In the week that Sen. Bernie Sanders introduced his Medicare for All bill backed by a number of Democratic senators, including California’s Kamala Harris, the California legislature is moving a bill to jump the 2020 presidential primary in the Golden State from June to early March. The two items are closely connected. Deep blue California could drive the single payer issue to the top of the agenda for the eventual Democratic nominee whether he or she wants it or not. That is a goal for many pushing the primary election change.

Clearly, supporters want California to again embrace an issue that will prove a bellwether for the nation. While those who are promoting an early California primary talk about being more than a money machine in presidential politics, there is also a desire to set the agenda.

Whether that is the smartest political choice in a country that has not embraced single payer is yet to be determined.

California progressives are pushing hard for a single payer health care plan. They intend to lash this issue around Democratic candidates seeking delegates in the state’s delegate-rich primary. If the California election is early, potential presidential candidates likely would have to support the issue if they hope to get a lion’s share of delegates in a state moving further to the left.

It is not coincidental that both California’s single payer plan and the bill to establish an early primary are both co-authored by Sen. Ricardo Lara.

Of course, there is a long way to go before the 2020 election is contested and much could happen. The debate around the issue will grow and change before 2020. The chief issue about single payer is how to pay for it. Will that be worked out by 2020? Many will notice that Senator Sanders’ Medicare for All plan did not come with a funding mechanism just like Lara’s California’s single payer plan.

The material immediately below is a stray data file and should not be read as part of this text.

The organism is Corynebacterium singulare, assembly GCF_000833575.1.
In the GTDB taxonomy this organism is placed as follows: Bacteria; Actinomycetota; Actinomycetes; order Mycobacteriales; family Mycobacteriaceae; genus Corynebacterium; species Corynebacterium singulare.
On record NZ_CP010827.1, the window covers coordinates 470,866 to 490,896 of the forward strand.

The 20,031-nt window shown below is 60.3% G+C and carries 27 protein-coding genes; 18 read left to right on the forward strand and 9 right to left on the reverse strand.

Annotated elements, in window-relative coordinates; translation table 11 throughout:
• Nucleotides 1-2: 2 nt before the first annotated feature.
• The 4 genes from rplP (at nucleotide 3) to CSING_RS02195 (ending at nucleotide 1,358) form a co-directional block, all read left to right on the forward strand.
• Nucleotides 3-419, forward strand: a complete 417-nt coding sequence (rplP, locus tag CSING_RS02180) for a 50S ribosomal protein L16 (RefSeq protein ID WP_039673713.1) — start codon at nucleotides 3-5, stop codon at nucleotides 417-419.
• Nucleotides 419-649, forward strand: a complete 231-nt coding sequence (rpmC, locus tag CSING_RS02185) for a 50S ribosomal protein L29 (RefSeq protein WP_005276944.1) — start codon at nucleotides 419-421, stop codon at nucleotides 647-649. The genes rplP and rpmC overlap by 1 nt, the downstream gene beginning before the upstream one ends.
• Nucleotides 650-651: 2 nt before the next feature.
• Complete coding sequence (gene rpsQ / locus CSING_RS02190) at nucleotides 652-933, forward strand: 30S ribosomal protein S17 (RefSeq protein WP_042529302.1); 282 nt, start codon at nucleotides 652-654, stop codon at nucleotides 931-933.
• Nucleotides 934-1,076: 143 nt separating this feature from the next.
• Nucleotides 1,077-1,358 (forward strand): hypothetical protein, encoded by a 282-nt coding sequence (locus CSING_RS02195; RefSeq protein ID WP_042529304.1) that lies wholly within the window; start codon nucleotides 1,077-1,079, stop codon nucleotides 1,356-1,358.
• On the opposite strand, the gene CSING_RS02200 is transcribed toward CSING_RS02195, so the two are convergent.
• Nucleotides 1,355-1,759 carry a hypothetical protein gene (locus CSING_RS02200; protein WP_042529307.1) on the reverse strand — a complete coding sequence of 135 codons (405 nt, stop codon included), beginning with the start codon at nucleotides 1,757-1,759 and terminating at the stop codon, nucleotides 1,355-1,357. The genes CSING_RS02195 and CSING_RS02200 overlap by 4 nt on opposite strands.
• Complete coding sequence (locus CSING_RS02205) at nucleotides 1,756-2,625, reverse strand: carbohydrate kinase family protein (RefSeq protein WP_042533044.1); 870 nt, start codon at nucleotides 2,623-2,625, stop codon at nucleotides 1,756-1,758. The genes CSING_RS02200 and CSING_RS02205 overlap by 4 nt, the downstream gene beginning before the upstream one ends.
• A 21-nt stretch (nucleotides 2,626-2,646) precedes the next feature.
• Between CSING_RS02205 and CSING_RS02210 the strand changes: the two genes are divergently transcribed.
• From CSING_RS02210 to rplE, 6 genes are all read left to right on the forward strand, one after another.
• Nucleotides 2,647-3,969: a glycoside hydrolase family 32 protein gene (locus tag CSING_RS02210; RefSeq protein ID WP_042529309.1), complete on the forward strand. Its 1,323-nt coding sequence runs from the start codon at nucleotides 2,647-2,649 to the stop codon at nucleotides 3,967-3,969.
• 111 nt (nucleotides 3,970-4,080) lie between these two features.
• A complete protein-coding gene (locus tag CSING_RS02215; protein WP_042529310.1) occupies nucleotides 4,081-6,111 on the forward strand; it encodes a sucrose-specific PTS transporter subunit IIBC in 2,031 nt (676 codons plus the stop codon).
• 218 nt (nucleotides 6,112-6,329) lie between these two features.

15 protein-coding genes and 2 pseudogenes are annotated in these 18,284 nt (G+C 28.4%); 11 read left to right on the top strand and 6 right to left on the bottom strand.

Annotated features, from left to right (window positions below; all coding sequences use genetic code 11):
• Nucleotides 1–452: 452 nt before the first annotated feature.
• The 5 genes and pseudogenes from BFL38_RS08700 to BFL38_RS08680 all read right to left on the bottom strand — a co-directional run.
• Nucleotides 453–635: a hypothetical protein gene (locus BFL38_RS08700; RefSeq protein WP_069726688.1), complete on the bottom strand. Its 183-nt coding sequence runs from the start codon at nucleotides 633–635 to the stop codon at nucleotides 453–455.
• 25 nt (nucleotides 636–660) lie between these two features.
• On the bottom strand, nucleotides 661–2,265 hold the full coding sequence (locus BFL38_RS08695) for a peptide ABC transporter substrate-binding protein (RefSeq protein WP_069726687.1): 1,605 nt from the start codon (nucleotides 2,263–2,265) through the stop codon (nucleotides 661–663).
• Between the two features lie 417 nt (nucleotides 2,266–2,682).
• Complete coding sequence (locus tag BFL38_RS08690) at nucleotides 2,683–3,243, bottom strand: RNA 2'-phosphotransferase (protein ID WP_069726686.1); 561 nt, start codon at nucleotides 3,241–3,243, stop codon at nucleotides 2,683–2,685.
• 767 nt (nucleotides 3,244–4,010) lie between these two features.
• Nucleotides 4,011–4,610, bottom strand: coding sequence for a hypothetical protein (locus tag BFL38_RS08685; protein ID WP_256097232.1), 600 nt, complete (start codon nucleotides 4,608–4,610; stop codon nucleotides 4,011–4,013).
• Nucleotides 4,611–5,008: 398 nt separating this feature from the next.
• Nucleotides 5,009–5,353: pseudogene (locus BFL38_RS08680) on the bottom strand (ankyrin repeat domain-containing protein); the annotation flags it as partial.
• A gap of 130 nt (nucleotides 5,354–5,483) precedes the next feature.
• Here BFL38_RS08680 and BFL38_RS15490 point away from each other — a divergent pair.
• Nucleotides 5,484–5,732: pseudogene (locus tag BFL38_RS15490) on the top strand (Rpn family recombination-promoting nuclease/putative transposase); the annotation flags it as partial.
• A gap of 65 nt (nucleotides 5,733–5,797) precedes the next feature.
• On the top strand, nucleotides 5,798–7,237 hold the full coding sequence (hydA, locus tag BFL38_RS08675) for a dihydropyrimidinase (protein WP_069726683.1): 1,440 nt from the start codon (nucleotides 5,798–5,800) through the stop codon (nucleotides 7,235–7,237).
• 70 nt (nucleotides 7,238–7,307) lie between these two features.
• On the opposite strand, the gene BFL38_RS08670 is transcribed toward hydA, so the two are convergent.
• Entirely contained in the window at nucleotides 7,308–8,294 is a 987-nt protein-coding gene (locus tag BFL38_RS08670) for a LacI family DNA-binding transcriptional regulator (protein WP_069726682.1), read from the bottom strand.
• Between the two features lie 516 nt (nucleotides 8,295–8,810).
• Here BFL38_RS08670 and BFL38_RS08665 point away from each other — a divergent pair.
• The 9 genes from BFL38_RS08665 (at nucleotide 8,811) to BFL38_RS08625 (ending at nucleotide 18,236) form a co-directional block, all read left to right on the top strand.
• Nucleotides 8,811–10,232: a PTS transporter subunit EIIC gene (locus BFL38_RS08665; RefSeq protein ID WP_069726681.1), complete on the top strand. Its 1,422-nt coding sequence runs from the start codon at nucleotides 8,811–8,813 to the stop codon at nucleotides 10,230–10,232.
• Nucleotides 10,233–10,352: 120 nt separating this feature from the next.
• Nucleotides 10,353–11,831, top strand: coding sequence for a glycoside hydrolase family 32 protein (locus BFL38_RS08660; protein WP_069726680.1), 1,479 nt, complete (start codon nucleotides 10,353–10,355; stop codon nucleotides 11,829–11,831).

On the pages of the Wall Street Journal yesterday, William Galston described the effort to establish single payer health care in the very blue state of Vermont—Bernie Sanders’ home state. “It is hard to think of a state better positioned to embrace single-payer health care, yet a determined governor couldn’t get close to pushing it through,” Galston wrote. Funding was a major reason.

At this stage of the game, there are critics to both single payer plan and an early California primary, and those critics are not only Republicans.

The California single payer plan ran into a roadblock from Democratic Assembly Speaker Anthony Rendon. Sanders had only 15 senators endorse Medicare for All leaving 30 Democrats (including an Independent who caucuses with Democrats) to stay away.

The March California primary plan is opposed by long time Democratic strategist Bob Mulholland who is concerned it would greatly affect Democratic turnout in other states that the party eventually needs to win the presidency.

While much press attention is focused on how an early California primary will help or hurt candidates for president, tied to that is how an early primary will boost an issue that has become dogma to the political left.